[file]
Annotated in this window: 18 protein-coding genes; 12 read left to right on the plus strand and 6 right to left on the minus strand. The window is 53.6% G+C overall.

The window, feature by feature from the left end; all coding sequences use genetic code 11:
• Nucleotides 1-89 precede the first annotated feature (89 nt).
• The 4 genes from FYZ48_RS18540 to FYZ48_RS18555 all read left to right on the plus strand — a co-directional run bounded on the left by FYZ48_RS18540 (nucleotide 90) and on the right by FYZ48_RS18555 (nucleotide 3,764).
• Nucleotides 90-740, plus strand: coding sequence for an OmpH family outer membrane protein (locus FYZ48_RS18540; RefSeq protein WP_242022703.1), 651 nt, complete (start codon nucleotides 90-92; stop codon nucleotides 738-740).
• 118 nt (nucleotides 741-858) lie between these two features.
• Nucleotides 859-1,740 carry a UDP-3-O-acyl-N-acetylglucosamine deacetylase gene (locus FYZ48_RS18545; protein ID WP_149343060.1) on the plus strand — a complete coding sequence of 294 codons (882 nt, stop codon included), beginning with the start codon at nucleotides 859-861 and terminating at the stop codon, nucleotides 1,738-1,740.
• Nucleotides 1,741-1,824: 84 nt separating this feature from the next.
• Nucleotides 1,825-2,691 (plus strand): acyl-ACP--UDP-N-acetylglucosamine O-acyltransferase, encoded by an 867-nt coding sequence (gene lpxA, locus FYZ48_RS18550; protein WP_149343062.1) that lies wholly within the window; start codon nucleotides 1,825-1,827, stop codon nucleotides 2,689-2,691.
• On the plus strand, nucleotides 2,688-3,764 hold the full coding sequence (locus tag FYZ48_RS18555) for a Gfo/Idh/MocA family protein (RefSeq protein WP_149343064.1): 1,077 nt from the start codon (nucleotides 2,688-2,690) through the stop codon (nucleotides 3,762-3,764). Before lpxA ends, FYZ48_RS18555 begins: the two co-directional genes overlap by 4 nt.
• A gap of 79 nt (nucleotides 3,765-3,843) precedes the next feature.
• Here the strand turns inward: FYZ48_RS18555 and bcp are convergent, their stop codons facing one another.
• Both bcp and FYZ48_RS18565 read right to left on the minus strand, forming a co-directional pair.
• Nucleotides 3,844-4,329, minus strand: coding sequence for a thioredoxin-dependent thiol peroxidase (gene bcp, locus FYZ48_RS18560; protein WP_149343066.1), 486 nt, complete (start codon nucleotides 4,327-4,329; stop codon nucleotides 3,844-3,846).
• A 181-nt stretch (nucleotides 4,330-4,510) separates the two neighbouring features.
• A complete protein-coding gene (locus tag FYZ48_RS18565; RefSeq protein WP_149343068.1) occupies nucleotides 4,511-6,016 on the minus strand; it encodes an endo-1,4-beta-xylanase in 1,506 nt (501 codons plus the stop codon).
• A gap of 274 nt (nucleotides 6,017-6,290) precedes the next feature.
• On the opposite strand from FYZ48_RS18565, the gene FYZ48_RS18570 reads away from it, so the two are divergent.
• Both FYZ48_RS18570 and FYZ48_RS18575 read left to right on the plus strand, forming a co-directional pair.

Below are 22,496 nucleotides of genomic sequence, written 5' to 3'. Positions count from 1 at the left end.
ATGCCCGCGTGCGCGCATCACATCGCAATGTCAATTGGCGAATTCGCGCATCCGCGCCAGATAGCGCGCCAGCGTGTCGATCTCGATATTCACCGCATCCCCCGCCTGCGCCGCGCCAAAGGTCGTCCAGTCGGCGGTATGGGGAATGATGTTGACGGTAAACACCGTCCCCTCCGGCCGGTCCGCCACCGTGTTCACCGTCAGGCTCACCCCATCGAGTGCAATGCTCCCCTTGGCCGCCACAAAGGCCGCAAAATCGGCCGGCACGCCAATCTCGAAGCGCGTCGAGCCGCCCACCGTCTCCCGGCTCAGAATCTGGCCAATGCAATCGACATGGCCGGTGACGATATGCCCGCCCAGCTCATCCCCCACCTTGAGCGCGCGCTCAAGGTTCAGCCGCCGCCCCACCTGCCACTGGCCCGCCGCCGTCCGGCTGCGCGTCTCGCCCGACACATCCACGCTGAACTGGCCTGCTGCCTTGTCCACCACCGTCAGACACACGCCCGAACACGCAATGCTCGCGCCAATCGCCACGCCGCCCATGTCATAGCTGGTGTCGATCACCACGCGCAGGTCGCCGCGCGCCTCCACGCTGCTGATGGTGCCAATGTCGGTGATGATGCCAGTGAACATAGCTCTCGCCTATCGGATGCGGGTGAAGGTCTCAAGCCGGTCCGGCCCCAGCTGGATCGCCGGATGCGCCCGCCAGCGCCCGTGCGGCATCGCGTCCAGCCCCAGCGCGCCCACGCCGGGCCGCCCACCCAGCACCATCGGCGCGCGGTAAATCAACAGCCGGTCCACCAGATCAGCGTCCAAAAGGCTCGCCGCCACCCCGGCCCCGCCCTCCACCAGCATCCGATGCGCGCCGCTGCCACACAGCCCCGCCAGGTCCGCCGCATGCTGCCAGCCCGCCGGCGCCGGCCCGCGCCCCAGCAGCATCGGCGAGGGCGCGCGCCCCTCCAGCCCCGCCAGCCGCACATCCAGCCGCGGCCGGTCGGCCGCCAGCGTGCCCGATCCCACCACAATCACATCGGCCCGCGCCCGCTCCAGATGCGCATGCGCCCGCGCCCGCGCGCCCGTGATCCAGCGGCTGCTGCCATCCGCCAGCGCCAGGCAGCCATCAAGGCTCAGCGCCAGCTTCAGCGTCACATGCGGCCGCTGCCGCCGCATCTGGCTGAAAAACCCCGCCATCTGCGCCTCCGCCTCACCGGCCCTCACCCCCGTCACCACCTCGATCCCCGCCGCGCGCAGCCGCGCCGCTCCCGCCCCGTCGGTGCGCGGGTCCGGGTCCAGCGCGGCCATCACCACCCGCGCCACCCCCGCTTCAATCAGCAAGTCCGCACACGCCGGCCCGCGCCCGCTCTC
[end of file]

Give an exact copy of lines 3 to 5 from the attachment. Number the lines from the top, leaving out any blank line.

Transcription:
• Nucleotides 1-89 precede the first annotated feature (89 nt).
• The 4 genes from FYZ48_RS18540 to FYZ48_RS18555 all read left to right on the plus strand — a co-directional run bounded on the left by FYZ48_RS18540 (nucleotide 90) and on the right by FYZ48_RS18555 (nucleotide 3,764).
• Nucleotides 90-740, plus strand: coding sequence for an OmpH family outer membrane protein (locus FYZ48_RS18540; RefSeq protein WP_242022703.1), 651 nt, complete (start codon nucleotides 90-92; stop codon nucleotides 738-740).